Secret US spaceplane returns to Earth after record flight
The US Air Force's not-so-secret secret spaceplane, the X-37B, set a new orbital endurance record for a reusable unmanned spacecraft as it set down today at the Kennedy Space Center in Florida. Orbital Test Vehicle mission 4 (OTV-4) came to an end at about 8:00 AM EDT as the aircraft made an autonomous touchdown on the runway of the Shuttle Landing Facility after spending 718 days in orbit.
The X-37B is used by the Air Force for studies in spaceflight risk reduction, orbital experiments, and operations development for reusable space vehicles.
The fourth of the X-37B missions, OTV-4 lifted off from Cape Canaveral Air Force Station, Florida on May 20, 2015 atop an Atlas V rocket. The mini-shuttle was tasked with testing the Aerojet Rocketdyne XR-5A Hall-effect thruster as part of the Advanced Extremely High Frequency communications satellite program, as well as carrying out prolonged material tests for NASA.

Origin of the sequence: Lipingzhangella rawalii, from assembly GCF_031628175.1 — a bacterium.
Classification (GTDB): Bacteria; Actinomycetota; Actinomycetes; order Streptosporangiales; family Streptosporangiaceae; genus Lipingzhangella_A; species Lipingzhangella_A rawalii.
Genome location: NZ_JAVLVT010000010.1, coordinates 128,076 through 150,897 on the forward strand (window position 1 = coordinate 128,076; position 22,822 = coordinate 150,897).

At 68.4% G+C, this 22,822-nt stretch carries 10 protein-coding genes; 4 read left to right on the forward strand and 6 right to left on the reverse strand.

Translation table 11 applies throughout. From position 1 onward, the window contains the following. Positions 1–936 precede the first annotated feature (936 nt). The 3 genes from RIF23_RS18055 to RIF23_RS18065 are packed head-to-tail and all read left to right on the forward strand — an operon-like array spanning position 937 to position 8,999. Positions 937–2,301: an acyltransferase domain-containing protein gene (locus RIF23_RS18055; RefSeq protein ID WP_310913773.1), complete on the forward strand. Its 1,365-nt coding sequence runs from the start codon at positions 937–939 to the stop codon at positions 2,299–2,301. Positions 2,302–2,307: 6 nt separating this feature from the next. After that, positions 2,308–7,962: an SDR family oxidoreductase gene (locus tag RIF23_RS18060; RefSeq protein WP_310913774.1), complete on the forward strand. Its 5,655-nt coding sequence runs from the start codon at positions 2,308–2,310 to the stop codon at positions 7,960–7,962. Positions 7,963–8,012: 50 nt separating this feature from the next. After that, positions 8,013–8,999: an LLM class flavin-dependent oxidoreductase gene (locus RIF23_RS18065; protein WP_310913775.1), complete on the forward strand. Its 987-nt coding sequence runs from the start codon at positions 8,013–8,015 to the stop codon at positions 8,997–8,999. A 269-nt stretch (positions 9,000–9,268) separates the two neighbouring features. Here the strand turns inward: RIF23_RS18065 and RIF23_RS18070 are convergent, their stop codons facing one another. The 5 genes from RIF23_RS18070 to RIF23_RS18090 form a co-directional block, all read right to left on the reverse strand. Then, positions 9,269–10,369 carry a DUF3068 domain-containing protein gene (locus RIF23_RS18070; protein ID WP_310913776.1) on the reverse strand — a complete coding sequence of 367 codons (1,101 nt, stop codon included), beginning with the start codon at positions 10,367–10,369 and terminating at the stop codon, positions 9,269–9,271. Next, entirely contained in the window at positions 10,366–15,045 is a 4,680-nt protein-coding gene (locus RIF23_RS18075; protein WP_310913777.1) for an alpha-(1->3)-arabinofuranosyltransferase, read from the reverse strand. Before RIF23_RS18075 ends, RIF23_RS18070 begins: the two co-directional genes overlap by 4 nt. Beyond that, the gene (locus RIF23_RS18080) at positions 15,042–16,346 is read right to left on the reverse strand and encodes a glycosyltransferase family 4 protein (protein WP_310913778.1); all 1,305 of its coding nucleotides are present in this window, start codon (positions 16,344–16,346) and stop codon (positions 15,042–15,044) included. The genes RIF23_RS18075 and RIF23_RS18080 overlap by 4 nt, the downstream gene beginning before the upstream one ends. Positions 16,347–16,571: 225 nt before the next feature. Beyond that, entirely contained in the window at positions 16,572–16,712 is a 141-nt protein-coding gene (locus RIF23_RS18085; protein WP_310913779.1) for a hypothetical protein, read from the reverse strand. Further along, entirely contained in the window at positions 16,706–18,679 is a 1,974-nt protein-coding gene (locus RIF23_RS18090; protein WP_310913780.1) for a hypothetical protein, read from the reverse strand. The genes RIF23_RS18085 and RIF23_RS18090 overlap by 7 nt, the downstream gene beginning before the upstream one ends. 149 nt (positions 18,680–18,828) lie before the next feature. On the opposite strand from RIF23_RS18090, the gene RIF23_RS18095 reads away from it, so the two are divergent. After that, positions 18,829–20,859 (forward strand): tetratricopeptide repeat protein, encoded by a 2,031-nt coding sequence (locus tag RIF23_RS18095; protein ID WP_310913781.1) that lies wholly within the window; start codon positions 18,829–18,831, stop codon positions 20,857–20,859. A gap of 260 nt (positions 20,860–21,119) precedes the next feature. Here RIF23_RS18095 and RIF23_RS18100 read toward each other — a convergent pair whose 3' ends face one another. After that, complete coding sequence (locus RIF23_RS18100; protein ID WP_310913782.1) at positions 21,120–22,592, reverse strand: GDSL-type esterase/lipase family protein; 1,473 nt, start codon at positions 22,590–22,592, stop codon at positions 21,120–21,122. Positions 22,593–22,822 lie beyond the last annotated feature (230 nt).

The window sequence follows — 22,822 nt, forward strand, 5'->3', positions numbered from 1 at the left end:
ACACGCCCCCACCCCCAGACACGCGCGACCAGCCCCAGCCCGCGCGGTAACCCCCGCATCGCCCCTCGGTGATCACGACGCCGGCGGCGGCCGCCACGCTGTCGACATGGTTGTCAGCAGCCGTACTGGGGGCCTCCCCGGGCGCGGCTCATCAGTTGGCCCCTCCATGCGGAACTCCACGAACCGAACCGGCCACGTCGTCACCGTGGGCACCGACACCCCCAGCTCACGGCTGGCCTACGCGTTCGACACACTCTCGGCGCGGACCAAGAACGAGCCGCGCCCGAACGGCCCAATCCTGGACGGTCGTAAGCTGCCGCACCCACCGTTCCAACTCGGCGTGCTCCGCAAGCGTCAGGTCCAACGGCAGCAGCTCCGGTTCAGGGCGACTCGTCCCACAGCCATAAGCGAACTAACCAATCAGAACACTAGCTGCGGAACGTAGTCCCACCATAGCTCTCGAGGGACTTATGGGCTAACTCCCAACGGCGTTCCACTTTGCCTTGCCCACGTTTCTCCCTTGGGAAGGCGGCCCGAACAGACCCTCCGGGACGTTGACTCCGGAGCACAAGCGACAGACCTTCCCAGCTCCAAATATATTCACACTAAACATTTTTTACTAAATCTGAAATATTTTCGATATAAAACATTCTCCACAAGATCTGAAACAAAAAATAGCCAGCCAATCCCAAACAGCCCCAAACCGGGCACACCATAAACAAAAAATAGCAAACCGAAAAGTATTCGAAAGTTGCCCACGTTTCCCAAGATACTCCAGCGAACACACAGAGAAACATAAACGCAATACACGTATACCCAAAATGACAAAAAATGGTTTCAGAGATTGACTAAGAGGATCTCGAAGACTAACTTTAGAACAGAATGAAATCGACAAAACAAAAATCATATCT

Today's landing after 718 days brings the total for OTV missions to 2,085 flight-days. The previous record was set by OTV-3. This was the first X-37B landing in Florida.
"The hard work of the X-37B OTV team and the 45th Space Wing successfully demonstrated the flexibility and resolve necessary to continue the nation's advancement in space," says Randy Walden, the director of the Air Force Rapid Capabilities Office. "The ability to land, refurbish, and launch from the same location further enhances the OTV's ability to rapidly integrate and qualify new space technologies."
The Air Force says a fifth OTV mission will launch from Cape Canaveral later this year.
Here's a look at the X-37B landing to complete the marathon OTV-4 mission, plus footage of the launch back in 2015: